1/10 Mike Staff review, 27 March 2014
Here’s some soaring indie pop business from London quartet Famy, who’re rocking a bit of an epic pop aesthetic like Alt-J with yelpy and strained vocals that will divide opinions right from the start I suspect. They do help contribute to the epic aesthetic, particularly with ganged-up whoa-ohs backing him on the title track, but I’m struggling with it. Where other people may hear a National-esque bit of epic 6music-pop, I’m just hearing woooaaaaaahh-ohhhhhh-whooooooooooaah-whoa-oh, spilt all over everything like a careless early-morning juice mishap. Awful. Every note they sing is dragged on to about three seconds, and then extended further still with reverb, so there are very few moments on this record where you can’t at the very least hear the echo of a voice, yelping plangently for you to like it.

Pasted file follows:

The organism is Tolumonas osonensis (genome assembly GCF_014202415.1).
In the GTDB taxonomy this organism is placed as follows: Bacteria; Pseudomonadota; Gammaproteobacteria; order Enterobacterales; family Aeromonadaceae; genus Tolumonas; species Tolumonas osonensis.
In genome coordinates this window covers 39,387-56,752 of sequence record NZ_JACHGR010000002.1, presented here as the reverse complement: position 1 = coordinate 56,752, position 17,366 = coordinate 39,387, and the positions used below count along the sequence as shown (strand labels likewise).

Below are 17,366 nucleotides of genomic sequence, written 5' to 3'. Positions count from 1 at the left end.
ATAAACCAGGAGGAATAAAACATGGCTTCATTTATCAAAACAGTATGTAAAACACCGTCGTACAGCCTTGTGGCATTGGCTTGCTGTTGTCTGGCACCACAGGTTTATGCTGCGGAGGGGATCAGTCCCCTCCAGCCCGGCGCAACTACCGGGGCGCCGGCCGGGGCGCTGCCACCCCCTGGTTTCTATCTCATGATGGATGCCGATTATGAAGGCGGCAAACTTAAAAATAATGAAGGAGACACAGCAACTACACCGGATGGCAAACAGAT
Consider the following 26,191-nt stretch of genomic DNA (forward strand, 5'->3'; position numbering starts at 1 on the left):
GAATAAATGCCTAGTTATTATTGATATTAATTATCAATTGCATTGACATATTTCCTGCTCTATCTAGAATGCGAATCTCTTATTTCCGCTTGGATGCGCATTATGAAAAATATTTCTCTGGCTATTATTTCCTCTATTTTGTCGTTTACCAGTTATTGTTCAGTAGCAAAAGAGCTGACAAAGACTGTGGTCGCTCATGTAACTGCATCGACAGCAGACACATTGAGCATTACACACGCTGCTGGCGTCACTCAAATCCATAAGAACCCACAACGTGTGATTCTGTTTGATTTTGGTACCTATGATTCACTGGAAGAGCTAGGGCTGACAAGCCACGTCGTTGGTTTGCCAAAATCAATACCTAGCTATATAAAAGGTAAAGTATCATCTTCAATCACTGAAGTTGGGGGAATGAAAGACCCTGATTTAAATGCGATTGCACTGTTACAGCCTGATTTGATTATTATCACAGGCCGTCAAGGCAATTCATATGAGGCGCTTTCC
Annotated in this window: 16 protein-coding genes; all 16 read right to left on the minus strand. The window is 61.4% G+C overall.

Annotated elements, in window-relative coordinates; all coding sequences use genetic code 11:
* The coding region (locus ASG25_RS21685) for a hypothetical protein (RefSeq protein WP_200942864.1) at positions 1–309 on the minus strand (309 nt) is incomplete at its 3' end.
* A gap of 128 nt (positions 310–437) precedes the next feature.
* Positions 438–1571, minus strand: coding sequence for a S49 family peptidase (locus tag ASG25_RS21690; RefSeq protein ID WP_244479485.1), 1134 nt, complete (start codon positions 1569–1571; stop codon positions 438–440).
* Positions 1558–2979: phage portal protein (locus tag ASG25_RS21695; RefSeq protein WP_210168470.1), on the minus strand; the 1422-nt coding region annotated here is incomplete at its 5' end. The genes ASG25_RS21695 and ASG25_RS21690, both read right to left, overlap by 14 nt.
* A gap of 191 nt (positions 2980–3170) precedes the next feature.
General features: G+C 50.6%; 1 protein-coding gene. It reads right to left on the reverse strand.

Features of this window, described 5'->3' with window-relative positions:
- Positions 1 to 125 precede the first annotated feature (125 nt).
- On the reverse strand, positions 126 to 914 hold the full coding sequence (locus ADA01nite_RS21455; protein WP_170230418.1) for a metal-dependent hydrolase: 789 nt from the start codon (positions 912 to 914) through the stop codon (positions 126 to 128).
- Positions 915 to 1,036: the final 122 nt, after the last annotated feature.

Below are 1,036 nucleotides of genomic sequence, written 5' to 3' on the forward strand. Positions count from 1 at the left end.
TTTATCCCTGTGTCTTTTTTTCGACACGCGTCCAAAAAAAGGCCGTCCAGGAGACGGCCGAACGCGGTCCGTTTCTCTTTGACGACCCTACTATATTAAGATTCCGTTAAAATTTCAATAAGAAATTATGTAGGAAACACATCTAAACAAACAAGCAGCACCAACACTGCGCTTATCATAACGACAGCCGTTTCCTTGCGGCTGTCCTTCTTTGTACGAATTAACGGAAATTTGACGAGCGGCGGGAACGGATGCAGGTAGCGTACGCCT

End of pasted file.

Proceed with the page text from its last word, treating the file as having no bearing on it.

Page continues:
I’m skipping through to the Minutemen cover. Considering they’re French this is very English sounding in its awkward lack of natural groove, and halfway through they flesh it out into a pulsing Mumford & Sons chug and oh shit they’ve changed the lyrics to namedrop Bradford Cox and Photoshop too. What have I done to deserve this? The most interesting thing is that there’s a little bonus track (a whispery acoustic ‘Little Donkey’ piss take) after the run-out groove, so you have to move the needle along a bit to hear it. You know you’re clutching at straws when a gimmick like that is the best thing you can find to say about a record though. Thumbs down.
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